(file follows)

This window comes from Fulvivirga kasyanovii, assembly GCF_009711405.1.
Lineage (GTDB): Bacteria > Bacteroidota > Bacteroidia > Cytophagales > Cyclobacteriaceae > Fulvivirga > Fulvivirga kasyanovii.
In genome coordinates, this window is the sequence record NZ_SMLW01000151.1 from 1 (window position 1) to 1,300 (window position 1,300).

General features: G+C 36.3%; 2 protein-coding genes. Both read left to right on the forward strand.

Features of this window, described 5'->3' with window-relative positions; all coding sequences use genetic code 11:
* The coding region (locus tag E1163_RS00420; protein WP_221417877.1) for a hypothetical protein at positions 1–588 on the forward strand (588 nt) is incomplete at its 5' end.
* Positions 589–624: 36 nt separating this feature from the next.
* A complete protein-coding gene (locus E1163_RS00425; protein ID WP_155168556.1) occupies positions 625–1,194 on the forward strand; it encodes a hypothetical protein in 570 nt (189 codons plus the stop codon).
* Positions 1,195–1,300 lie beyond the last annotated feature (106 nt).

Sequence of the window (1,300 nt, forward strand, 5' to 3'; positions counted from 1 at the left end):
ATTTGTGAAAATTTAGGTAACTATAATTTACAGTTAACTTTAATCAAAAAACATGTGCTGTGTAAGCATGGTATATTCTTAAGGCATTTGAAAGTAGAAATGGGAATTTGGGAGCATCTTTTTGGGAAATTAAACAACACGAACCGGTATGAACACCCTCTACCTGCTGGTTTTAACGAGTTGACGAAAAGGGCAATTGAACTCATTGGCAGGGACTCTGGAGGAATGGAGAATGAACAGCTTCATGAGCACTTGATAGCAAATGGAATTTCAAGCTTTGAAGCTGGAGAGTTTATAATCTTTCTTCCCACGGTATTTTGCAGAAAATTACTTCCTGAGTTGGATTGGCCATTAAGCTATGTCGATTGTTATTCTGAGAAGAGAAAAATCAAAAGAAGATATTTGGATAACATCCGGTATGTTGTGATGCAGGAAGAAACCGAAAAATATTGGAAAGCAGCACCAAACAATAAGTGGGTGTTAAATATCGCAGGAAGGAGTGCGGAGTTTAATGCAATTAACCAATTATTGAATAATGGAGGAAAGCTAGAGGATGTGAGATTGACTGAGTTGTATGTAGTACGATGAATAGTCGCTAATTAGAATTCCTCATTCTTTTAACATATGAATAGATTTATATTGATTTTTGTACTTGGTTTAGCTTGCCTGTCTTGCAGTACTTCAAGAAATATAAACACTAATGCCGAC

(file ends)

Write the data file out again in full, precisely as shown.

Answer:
This window comes from Fulvivirga kasyanovii, assembly GCF_009711405.1.
Lineage (GTDB): Bacteria > Bacteroidota > Bacteroidia > Cytophagales > Cyclobacteriaceae > Fulvivirga > Fulvivirga kasyanovii.
In genome coordinates, this window is the sequence record NZ_SMLW01000151.1 from 1 (window position 1) to 1,300 (window position 1,300).

General features: G+C 36.3%; 2 protein-coding genes. Both read left to right on the forward strand.

Features of this window, described 5'->3' with window-relative positions; all coding sequences use genetic code 11:
* The coding region (locus tag E1163_RS00420; protein WP_221417877.1) for a hypothetical protein at positions 1–588 on the forward strand (588 nt) is incomplete at its 5' end.
* Positions 589–624: 36 nt separating this feature from the next.
* A complete protein-coding gene (locus E1163_RS00425; protein ID WP_155168556.1) occupies positions 625–1,194 on the forward strand; it encodes a hypothetical protein in 570 nt (189 codons plus the stop codon).
* Positions 1,195–1,300 lie beyond the last annotated feature (106 nt).

Sequence of the window (1,300 nt, forward strand, 5' to 3'; positions counted from 1 at the left end):
ATTTGTGAAAATTTAGGTAACTATAATTTACAGTTAACTTTAATCAAAAAACATGTGCTGTGTAAGCATGGTATATTCTTAAGGCATTTGAAAGTAGAAATGGGAATTTGGGAGCATCTTTTTGGGAAATTAAACAACACGAACCGGTATGAACACCCTCTACCTGCTGGTTTTAACGAGTTGACGAAAAGGGCAATTGAACTCATTGGCAGGGACTCTGGAGGAATGGAGAATGAACAGCTTCATGAGCACTTGATAGCAAATGGAATTTCAAGCTTTGAAGCTGGAGAGTTTATAATCTTTCTTCCCACGGTATTTTGCAGAAAATTACTTCCTGAGTTGGATTGGCCATTAAGCTATGTCGATTGTTATTCTGAGAAGAGAAAAATCAAAAGAAGATATTTGGATAACATCCGGTATGTTGTGATGCAGGAAGAAACCGAAAAATATTGGAAAGCAGCACCAAACAATAAGTGGGTGTTAAATATCGCAGGAAGGAGTGCGGAGTTTAATGCAATTAACCAATTATTGAATAATGGAGGAAAGCTAGAGGATGTGAGATTGACTGAGTTGTATGTAGTACGATGAATAGTCGCTAATTAGAATTCCTCATTCTTTTAACATATGAATAGATTTATATTGATTTTTGTACTTGGTTTAGCTTGCCTGTCTTGCAGTACTTCAAGAAATATAAACACTAATGCCGAC